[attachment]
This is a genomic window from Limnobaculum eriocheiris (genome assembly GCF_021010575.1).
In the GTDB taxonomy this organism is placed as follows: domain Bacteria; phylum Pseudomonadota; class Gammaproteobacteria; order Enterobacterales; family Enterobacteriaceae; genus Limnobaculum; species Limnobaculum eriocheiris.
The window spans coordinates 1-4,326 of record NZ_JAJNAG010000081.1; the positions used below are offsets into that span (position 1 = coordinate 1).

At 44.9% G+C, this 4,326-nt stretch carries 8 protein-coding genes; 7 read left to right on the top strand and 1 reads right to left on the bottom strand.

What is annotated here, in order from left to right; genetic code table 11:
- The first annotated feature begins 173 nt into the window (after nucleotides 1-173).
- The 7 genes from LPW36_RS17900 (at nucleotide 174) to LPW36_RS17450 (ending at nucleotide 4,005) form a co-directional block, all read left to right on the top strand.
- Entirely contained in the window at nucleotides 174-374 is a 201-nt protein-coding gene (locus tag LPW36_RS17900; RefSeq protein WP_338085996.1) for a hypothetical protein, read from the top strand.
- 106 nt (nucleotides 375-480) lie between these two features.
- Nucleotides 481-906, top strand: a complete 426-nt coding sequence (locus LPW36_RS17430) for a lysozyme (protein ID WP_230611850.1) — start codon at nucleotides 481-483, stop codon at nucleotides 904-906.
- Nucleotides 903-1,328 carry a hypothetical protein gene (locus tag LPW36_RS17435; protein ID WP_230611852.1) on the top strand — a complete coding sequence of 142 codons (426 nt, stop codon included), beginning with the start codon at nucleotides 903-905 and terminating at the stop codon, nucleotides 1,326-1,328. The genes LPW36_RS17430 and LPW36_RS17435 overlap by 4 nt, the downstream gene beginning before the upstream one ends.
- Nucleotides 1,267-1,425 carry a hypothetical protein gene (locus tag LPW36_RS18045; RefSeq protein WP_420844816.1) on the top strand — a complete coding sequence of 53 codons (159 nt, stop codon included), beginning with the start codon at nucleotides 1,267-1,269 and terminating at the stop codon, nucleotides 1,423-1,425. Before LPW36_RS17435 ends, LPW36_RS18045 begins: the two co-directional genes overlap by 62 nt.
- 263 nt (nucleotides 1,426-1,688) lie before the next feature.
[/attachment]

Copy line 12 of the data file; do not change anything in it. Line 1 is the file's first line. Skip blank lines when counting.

- Nucleotides 1,267-1,425 carry a hypothetical protein gene (locus tag LPW36_RS18045; RefSeq protein WP_420844816.1) on the top strand — a complete coding sequence of 53 codons (159 nt, stop codon included), beginning with the start codon at nucleotides 1,267-1,269 and terminating at the stop codon, nucleotides 1,423-1,425. Before LPW36_RS17435 ends, LPW36_RS18045 begins: the two co-directional genes overlap by 62 nt.